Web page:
I understand that it has been publicly acknowledged that the overall co-ordinated response from all the agencies was extremely effective in minimising the potential damage to property and residences on this occasion.

Our colleague Leo Varadkar, the Minister for Transport, Tourism and Sport, cannot join us today but officials from his Department and the transport operators, all of whom have a key role in winter preparations, are here to support the launch. Keeping our major roads, airports and rail systems functioning is a critical role during the winter months. Much has been learned during recent severe winters and preparations for the coming winter are better as a result. The transport operators all have plans in place to deal with severe conditions including providing prompt communications, with increasing use of social media, to the travelling public. The Department of Transport, Tourism and Sport will also publish on its website a Severe Weather Transport Information Guide, which will inform the public on transport and travel, particularly on the contact details for all the operators.

I would also like to emphasize that safety on our roads is at all times necessary, but particularly when severe weather makes driving difficult or hazardous. Drivers can do a lot to avoid difficulties when bad conditions prevail by taking the advice being issued, particularly from Met Éireann and An Garda Síochána. The Winter Ready website and booklet also provides simple and practical guidance for motorists on safe and efficient driving during the winter.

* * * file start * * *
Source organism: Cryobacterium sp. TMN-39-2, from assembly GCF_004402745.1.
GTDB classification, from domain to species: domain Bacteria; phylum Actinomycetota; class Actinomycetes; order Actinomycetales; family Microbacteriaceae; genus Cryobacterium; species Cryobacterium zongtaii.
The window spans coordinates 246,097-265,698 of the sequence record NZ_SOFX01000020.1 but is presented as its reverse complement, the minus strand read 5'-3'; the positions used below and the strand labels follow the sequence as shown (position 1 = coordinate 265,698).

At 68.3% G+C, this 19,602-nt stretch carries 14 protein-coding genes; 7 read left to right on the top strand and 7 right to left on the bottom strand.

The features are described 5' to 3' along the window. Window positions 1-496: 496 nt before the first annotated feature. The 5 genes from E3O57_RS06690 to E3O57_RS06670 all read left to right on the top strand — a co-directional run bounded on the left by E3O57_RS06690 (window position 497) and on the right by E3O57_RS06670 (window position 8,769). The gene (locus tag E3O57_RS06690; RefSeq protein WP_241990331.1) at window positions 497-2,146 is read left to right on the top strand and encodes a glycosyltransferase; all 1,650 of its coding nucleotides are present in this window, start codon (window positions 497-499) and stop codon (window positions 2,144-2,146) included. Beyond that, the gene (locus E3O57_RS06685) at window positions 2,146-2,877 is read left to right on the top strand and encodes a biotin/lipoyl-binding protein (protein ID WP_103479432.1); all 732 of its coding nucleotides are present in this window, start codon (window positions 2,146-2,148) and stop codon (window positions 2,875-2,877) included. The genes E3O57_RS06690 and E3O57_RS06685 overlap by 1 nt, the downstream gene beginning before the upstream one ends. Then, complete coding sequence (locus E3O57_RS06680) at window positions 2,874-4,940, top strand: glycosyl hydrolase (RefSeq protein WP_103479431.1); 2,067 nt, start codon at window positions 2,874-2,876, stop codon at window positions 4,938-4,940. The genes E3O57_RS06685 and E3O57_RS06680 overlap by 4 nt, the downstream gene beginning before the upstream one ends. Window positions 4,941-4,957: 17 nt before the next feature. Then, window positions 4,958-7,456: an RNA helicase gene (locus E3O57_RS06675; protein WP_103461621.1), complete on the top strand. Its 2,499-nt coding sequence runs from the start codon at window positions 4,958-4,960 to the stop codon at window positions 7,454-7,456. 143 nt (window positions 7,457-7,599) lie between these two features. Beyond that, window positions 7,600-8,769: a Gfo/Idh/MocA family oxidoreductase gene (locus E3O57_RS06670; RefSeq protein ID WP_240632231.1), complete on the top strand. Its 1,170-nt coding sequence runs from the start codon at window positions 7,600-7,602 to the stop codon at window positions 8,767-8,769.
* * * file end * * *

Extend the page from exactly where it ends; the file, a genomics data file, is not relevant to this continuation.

Substantial stocks of salt are already in storage in the country for immediate use to treat roads and these will increase to 210,000 tonnes by mid-December. This compares to usage of 130,000 tonnes over the severe winter of 2010. Separately, the new motorway maintenance contractors, engaged by the National Roads Authority, are also required to have their own supply of salt for winter maintenance and I understand that these stocks are already in place.

These are just some examples of the kind of preparations we are now engaged with at a national and local level but we can never be complacent and need to continue to regularly plan, train and exercise for such events. I would also like to acknowledge the continued and dedicated work of individuals, community groups and the voluntary emergency services for the essential assistance they provide, especially to the vulnerable in our communities during severe winters and particularly when severe weather events hit us. As in previous years, I know that the front line emergency services also rely heavily upon this community spirit and resilience to assist them.
The ‘Be Winter-Ready’ information campaign continues to be reviewed annually and the Office of Emergency Planning would welcome suggestions on how we might improve this service and provide innovative and cost neutral mechanism’s for getting the “Be Winter Ready” message out each year. Advice to the public continues to be delivered through the website and via Aertel page 592, along with the “Be Winter Ready” booklets published and through the associated links provided.

In addition, this year a twitter account is being launched and the Office of Emergency Planning will be tweeting during the winter period to augment the ‘Be Winter Ready’. The twitter account can be followed on @emergencyIE and the public are being encouraged to join in the conversation at #bewinterready.

Finally, the message of this ‘Be Winter-Ready’ campaign remains a simple prepared, stay safe and know where to find help if you need it.

Go raibh maith agat.

Alan Shatter T.D.
Chairman of the Government Task Force on Emergency Planning and
Minister for Justice, Equality and Defence